Letters and Opinion

Mahern got it wrong

April 13, 2013

The [April 1] Forefront column by Louis Mahern discussed a zoning case in the Fletcher Place Neighborhood “called down” by City-County Councilor Jeff Miller. Mahern’s column incorrectly assumes that neighborhood opposition to the project relates to its affordable housing aspect.

The subject site at 460 Virginia Ave. is 0.67 acres. Two comprehensive plans limit residential density on the site to four to six units per acre. The third plan, the Regional Center Plan 2020, recommends commercial and residential uses with residential limited to medium density (16 to 49 units per acre).

The developer wanted to construct 75 units per acre. The Fletcher Place Neighborhood Association agreed to support the project up to the maximum density allowed in the comprehensive plans—49 units per acre. This is in line with the existing multi-family projects directly adjacent to the site (Villaggio, 37 units per acre; Calvin Fletcher Apartments, 32 units per acre).

The association and 92 surrounding property owners opposed the high-density aspect of the project.

Representatives from the neighborhood met with the developer to discuss the density. The neighborhood offered to support the project (including the low-income tax credits) if the developer would reduce the residential density. The developer refused to eliminate even a single unit.

The association does not object to affordable housing. There are three low-income housing developments in Fletcher Place, all of which add to the quality and vibrancy of this diverse neighborhood. It is also important to note that this site is in the Fletcher Place Historic District. The projects cited in Mahern’s column (Mozzo and Hinge) are not.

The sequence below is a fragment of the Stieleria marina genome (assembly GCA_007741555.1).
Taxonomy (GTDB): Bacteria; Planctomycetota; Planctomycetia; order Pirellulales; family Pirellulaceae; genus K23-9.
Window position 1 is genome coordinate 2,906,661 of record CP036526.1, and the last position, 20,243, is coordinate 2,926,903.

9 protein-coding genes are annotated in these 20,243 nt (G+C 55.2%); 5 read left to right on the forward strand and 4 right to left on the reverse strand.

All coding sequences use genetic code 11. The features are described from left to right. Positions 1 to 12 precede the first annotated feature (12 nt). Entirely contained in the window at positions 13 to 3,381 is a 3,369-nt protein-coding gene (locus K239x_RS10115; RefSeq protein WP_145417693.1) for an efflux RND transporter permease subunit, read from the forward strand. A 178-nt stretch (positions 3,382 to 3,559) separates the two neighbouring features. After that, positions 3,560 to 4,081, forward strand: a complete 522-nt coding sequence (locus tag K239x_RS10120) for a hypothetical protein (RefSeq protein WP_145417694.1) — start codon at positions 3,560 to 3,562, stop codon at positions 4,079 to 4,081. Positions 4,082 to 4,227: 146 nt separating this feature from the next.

Miller scheduled a meeting with the Department of Metropolitan Development to discuss the effects of such an intense development on the site. Given the concerns of the neighborhood, he then asked the council to postpone a decision on the zoning change in order to continue dialogue.

We understand that the developer later abandoned the project. The Indiana Housing and Community Development Authority denied the tax credit application based on score (only 21 of 60 applicants were awarded tax credits in 2013).

We would hope that all city-county councilors represent and support the interests of their constituents in the manner Miller has in this matter.
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Glenn Blackwood
president, Fletcher Place Neighborhood Association

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